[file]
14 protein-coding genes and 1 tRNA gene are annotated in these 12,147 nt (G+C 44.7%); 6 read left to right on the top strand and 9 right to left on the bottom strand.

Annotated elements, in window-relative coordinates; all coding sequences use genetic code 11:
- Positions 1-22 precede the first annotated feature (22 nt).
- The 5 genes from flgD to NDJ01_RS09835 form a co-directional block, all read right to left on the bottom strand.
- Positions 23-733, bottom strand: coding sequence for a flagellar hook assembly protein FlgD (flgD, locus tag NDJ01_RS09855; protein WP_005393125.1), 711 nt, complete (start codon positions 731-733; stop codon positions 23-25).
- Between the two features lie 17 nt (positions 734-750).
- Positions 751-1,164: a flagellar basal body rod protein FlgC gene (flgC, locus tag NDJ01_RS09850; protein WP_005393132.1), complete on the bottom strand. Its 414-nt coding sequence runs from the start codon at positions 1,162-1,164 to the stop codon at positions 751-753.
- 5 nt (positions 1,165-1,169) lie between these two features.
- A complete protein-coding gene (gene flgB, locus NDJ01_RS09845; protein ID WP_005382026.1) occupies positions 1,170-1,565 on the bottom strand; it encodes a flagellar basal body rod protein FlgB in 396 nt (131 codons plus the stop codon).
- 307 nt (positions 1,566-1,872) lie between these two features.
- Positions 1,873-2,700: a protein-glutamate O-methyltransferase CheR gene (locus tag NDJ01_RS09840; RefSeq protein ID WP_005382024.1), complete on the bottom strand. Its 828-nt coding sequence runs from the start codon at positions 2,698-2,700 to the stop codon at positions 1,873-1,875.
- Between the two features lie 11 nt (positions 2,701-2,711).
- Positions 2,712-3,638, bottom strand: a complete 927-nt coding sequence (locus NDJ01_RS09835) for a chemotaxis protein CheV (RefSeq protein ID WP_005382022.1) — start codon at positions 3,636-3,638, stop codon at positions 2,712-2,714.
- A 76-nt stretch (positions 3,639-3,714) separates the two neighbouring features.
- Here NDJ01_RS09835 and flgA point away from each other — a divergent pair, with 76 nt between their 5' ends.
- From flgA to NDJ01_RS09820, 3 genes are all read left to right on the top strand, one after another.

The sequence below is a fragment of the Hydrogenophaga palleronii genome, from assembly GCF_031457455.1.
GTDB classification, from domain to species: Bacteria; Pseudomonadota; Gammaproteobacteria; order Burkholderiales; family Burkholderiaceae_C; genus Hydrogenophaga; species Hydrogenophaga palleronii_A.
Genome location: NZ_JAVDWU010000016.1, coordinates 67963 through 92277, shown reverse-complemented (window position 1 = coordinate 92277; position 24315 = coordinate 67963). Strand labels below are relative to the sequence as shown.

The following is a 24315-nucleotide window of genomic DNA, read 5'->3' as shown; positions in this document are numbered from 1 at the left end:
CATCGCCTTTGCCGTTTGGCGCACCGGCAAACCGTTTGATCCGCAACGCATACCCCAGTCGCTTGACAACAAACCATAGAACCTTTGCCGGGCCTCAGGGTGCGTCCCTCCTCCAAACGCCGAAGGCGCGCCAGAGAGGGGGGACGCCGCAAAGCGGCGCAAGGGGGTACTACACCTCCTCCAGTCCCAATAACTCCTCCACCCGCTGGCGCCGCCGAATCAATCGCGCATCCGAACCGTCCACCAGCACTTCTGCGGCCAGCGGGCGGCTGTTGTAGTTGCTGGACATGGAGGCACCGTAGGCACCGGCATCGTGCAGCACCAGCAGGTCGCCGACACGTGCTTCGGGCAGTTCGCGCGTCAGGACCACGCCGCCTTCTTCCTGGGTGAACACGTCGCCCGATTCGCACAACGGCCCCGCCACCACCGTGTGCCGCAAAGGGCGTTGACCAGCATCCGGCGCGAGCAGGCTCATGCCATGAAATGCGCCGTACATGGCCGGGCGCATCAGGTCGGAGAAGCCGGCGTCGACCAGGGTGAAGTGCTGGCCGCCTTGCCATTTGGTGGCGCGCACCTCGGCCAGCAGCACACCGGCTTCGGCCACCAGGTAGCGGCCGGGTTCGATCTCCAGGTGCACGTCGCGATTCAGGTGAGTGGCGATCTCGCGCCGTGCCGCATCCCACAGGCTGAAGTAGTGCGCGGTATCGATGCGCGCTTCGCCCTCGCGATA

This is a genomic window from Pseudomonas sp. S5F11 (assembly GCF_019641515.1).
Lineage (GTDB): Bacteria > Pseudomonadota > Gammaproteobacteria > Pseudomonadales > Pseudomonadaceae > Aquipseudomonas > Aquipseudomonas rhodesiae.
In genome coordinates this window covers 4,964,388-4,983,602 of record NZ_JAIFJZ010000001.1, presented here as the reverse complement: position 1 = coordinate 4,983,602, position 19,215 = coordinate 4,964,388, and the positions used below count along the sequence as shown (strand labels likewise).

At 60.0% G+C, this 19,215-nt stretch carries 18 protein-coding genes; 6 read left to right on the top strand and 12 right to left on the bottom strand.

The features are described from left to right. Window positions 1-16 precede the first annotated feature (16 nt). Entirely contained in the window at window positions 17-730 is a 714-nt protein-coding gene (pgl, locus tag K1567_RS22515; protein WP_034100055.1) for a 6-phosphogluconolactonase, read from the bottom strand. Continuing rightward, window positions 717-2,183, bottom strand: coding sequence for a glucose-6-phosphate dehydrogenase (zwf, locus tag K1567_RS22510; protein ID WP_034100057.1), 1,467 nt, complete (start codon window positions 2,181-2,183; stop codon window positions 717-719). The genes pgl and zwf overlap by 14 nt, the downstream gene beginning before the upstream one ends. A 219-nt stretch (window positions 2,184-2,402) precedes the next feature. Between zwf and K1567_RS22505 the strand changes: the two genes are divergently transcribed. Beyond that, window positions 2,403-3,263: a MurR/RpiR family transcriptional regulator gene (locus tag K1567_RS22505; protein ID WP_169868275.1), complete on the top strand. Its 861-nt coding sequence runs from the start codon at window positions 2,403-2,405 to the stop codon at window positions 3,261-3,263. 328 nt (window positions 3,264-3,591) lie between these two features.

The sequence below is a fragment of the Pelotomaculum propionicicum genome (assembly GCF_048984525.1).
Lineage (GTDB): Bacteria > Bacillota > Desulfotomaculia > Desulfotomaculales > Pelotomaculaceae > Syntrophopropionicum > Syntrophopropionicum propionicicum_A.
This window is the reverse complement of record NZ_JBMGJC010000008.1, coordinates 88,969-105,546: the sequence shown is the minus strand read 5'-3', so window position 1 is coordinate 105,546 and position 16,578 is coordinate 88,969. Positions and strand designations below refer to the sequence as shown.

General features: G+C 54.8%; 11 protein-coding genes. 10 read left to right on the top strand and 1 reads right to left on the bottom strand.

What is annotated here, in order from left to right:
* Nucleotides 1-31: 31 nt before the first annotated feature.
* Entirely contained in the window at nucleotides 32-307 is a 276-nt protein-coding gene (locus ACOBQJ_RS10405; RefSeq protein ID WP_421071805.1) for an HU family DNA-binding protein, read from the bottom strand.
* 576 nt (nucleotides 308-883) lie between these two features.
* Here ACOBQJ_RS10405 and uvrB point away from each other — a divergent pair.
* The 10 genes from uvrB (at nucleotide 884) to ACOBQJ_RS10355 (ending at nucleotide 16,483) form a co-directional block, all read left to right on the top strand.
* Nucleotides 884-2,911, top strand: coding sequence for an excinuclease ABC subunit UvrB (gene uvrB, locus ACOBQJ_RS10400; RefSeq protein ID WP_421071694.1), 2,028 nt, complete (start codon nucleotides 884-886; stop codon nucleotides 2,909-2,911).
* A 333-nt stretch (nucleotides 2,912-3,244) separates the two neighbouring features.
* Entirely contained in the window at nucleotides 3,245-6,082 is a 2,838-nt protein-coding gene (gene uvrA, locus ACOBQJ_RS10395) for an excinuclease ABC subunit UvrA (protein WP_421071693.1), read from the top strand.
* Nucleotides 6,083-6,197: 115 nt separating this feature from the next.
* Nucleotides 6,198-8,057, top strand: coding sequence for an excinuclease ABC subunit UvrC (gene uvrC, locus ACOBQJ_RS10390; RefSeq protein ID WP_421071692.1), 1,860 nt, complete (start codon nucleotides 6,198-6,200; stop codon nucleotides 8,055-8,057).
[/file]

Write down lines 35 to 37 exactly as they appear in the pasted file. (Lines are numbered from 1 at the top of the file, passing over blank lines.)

* Here ACOBQJ_RS10405 and uvrB point away from each other — a divergent pair.
* The 10 genes from uvrB (at nucleotide 884) to ACOBQJ_RS10355 (ending at nucleotide 16,483) form a co-directional block, all read left to right on the top strand.
* Nucleotides 884-2,911, top strand: coding sequence for an excinuclease ABC subunit UvrB (gene uvrB, locus ACOBQJ_RS10400; RefSeq protein ID WP_421071694.1), 2,028 nt, complete (start codon nucleotides 884-886; stop codon nucleotides 2,909-2,911).